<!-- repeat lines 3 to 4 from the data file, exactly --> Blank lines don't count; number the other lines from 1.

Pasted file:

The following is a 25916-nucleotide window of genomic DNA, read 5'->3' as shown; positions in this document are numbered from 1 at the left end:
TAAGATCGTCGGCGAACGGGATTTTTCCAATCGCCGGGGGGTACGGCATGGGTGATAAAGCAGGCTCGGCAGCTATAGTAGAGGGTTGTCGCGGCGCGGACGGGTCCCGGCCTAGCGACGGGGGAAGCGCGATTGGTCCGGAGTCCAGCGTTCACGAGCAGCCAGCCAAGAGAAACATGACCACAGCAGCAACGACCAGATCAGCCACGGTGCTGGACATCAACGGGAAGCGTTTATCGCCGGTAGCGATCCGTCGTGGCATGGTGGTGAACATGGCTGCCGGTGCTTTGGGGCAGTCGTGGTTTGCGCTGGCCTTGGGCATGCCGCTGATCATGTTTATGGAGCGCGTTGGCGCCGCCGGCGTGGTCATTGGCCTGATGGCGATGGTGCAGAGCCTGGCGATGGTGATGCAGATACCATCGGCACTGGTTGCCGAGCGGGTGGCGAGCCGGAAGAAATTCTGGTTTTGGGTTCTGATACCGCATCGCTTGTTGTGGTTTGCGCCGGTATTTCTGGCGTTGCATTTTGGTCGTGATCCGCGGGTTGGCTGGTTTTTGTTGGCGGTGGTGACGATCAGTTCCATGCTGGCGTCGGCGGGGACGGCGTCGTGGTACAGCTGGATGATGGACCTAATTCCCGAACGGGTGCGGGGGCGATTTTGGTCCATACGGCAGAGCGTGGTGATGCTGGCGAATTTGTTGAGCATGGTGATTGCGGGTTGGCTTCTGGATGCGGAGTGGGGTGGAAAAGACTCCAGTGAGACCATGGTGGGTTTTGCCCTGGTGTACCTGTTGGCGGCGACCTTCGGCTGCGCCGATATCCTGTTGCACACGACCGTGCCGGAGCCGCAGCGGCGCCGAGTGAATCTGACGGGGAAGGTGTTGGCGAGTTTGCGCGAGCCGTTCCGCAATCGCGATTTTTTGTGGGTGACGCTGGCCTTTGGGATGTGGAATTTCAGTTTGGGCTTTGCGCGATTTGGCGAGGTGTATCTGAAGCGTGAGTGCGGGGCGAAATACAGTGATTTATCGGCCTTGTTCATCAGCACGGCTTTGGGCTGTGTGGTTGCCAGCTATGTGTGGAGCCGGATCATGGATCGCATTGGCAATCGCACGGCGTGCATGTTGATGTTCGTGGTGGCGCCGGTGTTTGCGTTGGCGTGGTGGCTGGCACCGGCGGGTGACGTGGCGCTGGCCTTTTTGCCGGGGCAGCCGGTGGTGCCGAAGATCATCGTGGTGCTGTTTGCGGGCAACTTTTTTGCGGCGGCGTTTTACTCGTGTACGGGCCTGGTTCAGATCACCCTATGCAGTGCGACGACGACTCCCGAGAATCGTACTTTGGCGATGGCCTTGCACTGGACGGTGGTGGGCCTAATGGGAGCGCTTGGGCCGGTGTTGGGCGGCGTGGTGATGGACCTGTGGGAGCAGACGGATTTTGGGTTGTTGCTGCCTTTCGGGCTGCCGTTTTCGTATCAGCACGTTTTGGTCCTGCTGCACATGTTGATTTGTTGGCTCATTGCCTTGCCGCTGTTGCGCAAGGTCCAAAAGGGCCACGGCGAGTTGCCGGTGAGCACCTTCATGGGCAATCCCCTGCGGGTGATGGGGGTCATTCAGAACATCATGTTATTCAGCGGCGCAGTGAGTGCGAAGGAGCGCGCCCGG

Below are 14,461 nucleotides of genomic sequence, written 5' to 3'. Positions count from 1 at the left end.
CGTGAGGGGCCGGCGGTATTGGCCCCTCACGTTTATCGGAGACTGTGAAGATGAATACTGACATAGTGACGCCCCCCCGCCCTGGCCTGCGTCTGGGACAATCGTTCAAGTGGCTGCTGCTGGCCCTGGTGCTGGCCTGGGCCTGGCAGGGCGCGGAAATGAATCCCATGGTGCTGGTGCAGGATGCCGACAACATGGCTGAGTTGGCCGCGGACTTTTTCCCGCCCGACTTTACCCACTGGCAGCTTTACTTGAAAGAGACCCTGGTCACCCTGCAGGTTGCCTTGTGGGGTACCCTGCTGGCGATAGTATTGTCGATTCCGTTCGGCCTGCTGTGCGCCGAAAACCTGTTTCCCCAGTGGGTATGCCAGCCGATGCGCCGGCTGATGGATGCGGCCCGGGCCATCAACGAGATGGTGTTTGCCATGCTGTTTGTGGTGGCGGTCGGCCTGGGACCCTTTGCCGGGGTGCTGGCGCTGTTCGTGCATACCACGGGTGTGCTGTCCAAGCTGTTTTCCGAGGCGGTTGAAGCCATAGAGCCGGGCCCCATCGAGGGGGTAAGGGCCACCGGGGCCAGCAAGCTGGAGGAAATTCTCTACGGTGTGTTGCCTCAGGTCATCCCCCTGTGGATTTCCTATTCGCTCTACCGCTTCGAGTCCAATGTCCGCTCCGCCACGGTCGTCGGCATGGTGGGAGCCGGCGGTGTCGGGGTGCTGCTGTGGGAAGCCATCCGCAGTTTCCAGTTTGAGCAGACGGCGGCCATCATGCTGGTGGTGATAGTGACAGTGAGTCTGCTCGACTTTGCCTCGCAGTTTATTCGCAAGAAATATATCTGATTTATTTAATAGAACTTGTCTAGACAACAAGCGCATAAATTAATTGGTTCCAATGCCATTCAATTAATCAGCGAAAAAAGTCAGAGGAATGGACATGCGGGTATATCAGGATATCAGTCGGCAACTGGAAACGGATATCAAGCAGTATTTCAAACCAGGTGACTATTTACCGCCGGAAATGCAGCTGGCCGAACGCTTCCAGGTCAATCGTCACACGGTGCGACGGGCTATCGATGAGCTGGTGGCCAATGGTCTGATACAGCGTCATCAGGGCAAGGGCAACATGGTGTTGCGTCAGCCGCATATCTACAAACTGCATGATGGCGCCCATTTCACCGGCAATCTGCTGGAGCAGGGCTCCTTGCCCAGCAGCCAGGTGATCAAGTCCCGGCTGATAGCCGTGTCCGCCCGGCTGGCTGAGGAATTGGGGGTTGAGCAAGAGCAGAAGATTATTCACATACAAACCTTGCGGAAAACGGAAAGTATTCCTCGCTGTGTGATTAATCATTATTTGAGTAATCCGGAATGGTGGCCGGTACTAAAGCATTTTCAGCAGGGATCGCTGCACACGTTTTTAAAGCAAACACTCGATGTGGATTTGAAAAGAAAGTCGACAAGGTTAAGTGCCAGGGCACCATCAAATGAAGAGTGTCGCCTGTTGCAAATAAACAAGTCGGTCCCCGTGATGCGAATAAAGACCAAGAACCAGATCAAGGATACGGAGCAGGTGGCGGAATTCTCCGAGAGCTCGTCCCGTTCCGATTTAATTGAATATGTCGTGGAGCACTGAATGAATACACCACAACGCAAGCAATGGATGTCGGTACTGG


Below are 14,461 nucleotides of genomic sequence, written 5' to 3'. Positions count from 1 at the left end.
CGTGAGGGGCCGGCGGTATTGGCCCCTCACGTTTATCGGAGACTGTGAAGATGAATACTGACATAGTGACGCCCCCCCGCCCTGGCCTGCGTCTGGGACAATCGTTCAAGTGGCTGCTGCTGGCCCTGGTGCTGGCCTGGGCCTGGCAGGGCGCGGAAATGAATCCCATGGTGCTGGTGCAGGATGCCGACAACATGGCTGAGTTGGCCGCGGACTTTTTCCCGCCCGACTTTACCCACTGGCAGCTTTACTTGAAAGAGACCCTGGTCACCCTGCAGGTTGCCTTGTGGGGTACCCTGCTGGCGATAGTATTGTCGATTCCGTTCGGCCTGCTGTGCGCCGAAAACCTGTTTCCCCAGTGGGTATGCCAGCCGATGCGCCGGCTGATGGATGCGGCCCGGGCCATCAACGAGATGGTGTTTGCCATGCTGTTTGTGGTGGCGGTCGGCCTGGGACCCTTTGCCGGGGTGCTGGCGCTGTTCGTGCATACCACGGGTGTGCTGTCCAAGCTGTTTTCCGAGGCGGTTGAAGCCATAGAGCCGGGCCCCATCGAGGGGGTAAGGGCCACCGGGGCCAGCAAGCTGGAGGAAATTCTCTACGGTGTGTTGCCTCAGGTCATCCCCCTGTGGATTTCCTATTCGCTCTACCGCTTCGAGTCCAATGTCCGCTCCGCCACGGTCGTCGGCATGGTGGGAGCCGGCGGTGTCGGGGTGCTGCTGTGGGAAGCCATCCGCAGTTTCCAGTTTGAGCAGACGGCGGCCATCATGCTGGTGGTGATAGTGACAGTGAGTCTGCTCGACTTTGCCTCGCAGTTTATTCGCAAGAAATATATCTGATTTATTTAATAGAACTTGTCTAGACAACAAGCGCATAAATTAATTGGTTCCAATGCCATTCAATTAATCAGCGAAAAAAGTCAGAGGAATGGACATGCGGGTATATCAGGATATCAGTCGGCAACTGGAAACGGATATCAAGCAGTATTTCAAACCAGGTGACTATTTACCGCCGGAAATGCAGCTGGCCGAACGCTTCCAGGTCAATCGTCACACGGTGCGACGGGCTATCGATGAGCTGGTGGCCAATGGTCTGATACAGCGTCATCAGGGCAAGGGCAACATGGTGTTGCGTCAGCCGCATATCTACAAACTGCATGATGGCGCCCATTTCACCGGCAATCTGCTGGAGCAGGGCTCCTTGCCCAGCAGCCAGGTGATCAAGTCCCGGCTGATAGCCGTGTCCGCCCGGCTGGCTGAGGAATTGGGGGTTGAGCAAGAGCAGAAGATTATTCACATACAAACCTTGCGGAAAACGGAAAGTATTCCTCGCTGTGTGATTAATCATTATTTGAGTAATCCGGAATGGTGGCCGGTACTAAAGCATTTTCAGCAGGGATCGCTGCACACGTTTTTAAAGCAAACACTCGATGTGGATTTGAAAAGAAAGTCGACAAGGTTAAGTGCCAGGGCACCATCAAATGAAGAGTGTCGCCTGTTGCAAATAAACAAGTCGGTCCCCGTGATGCGAATAAAGACCAAGAACCAGATCAAGGATACGGAGCAGGTGGCGGAATTCTCCGAGAGCTCGTCCCGTTCCGATTTAATTGAATATGTCGTGGAGCACTGAATGAATACACCACAACGCAAGCAATGGATGTCGGTACTGG